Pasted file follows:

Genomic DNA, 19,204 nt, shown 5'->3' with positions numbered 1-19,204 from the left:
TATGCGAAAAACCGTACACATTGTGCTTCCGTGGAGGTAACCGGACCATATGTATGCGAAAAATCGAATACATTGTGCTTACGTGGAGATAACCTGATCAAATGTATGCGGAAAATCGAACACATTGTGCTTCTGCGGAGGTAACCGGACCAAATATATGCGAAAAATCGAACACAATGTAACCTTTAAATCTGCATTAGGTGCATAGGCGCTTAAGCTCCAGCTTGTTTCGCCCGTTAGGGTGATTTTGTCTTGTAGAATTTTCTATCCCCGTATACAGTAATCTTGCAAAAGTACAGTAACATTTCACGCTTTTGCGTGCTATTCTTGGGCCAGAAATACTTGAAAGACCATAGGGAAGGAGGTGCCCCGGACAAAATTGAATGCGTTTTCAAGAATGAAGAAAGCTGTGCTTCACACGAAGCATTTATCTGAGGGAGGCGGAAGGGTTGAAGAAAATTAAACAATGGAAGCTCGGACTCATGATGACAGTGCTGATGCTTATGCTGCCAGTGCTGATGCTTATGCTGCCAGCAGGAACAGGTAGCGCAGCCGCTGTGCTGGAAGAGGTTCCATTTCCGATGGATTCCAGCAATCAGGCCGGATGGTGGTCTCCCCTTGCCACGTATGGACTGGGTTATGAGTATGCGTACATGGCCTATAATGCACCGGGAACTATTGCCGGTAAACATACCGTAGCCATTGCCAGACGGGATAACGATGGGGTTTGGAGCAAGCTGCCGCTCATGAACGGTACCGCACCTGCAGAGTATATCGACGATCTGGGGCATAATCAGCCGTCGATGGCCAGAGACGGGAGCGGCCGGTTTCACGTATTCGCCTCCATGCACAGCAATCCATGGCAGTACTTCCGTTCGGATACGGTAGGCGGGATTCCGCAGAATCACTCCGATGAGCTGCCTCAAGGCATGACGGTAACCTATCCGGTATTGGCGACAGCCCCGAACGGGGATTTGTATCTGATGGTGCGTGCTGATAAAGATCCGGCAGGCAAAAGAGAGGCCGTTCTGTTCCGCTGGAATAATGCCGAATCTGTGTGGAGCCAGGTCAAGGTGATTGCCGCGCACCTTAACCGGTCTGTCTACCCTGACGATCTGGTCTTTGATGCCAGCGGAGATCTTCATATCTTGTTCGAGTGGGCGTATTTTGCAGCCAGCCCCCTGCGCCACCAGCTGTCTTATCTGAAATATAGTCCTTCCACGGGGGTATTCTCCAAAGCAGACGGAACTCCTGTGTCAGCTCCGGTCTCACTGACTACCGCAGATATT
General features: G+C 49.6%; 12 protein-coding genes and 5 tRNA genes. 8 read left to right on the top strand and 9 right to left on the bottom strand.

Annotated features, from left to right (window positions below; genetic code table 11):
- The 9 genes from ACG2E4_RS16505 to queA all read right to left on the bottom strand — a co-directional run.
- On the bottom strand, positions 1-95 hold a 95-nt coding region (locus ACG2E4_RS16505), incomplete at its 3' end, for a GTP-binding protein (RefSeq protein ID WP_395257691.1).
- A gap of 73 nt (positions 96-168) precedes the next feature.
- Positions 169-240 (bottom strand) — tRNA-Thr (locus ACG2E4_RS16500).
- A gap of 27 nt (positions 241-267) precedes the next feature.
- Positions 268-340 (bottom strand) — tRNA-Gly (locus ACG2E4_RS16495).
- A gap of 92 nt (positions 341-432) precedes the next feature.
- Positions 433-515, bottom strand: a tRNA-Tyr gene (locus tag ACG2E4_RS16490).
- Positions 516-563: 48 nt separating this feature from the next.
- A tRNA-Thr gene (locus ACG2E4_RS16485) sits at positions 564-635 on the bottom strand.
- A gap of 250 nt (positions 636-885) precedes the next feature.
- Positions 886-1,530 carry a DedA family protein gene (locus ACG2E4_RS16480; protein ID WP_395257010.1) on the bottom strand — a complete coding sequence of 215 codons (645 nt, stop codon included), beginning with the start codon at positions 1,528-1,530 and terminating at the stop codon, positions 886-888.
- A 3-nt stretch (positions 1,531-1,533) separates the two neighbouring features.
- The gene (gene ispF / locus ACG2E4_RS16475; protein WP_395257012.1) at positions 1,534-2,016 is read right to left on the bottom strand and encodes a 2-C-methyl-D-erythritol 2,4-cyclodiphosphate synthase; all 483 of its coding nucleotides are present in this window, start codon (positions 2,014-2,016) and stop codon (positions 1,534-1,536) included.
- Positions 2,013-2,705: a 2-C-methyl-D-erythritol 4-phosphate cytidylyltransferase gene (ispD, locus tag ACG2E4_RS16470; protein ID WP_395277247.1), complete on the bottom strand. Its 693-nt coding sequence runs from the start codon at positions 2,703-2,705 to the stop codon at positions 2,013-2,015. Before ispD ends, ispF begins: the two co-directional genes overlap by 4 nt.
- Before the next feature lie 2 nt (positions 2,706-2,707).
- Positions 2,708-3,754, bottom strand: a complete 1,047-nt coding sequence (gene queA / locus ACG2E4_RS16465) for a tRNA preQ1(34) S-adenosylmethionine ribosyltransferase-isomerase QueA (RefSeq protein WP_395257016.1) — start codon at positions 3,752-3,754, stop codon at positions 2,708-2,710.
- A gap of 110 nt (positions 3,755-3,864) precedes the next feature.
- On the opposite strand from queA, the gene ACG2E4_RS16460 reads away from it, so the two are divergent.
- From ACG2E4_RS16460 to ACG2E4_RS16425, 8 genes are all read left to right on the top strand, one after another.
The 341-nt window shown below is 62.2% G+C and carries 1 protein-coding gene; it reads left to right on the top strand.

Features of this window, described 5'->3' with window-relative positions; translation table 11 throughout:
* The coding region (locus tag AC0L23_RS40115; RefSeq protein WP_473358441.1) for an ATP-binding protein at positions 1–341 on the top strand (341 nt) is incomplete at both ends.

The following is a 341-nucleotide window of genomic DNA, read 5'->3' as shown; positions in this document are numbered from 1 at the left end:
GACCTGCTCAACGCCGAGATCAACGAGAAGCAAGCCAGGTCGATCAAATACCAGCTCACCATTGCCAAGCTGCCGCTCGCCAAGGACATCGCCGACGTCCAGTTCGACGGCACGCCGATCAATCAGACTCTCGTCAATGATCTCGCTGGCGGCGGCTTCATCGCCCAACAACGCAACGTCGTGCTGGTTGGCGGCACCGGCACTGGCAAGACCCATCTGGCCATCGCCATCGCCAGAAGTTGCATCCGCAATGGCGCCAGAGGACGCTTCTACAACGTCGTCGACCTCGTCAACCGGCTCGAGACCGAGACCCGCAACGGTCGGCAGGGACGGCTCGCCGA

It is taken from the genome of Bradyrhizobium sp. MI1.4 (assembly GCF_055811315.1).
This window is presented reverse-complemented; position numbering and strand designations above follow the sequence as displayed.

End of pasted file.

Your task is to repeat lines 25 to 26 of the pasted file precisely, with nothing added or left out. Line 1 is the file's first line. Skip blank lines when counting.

The 341-nt window shown below is 62.2% G+C and carries 1 protein-coding gene; it reads left to right on the top strand.

Features of this window, described 5'->3' with window-relative positions; translation table 11 throughout: